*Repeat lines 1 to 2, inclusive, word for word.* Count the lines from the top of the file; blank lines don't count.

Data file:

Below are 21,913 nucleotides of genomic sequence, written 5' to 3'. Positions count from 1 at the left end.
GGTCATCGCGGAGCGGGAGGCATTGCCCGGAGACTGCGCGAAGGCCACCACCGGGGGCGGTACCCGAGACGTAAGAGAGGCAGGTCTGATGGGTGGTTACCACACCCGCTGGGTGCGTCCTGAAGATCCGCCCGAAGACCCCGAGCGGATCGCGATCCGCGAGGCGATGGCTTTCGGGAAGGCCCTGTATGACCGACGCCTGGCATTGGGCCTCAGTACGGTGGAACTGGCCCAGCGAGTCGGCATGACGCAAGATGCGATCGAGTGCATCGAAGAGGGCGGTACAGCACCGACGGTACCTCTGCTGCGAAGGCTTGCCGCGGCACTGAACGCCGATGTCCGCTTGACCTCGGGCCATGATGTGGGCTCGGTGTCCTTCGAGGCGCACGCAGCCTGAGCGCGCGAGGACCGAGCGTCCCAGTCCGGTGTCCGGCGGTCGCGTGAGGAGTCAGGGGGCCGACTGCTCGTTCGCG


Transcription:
Below are 21,913 nucleotides of genomic sequence, written 5' to 3'. Positions count from 1 at the left end.
GGTCATCGCGGAGCGGGAGGCATTGCCCGGAGACTGCGCGAAGGCCACCACCGGGGGCGGTACCCGAGACGTAAGAGAGGCAGGTCTGATGGGTGGTTACCACACCCGCTGGGTGCGTCCTGAAGATCCGCCCGAAGACCCCGAGCGGATCGCGATCCGCGAGGCGATGGCTTTCGGGAAGGCCCTGTATGACCGACGCCTGGCATTGGGCCTCAGTACGGTGGAACTGGCCCAGCGAGTCGGCATGACGCAAGATGCGATCGAGTGCATCGAAGAGGGCGGTACAGCACCGACGGTACCTCTGCTGCGAAGGCTTGCCGCGGCACTGAACGCCGATGTCCGCTTGACCTCGGGCCATGATGTGGGCTCGGTGTCCTTCGAGGCGCACGCAGCCTGAGCGCGCGAGGACCGAGCGTCCCAGTCCGGTGTCCGGCGGTCGCGTGAGGAGTCAGGGGGCCGACTGCTCGTTCGCG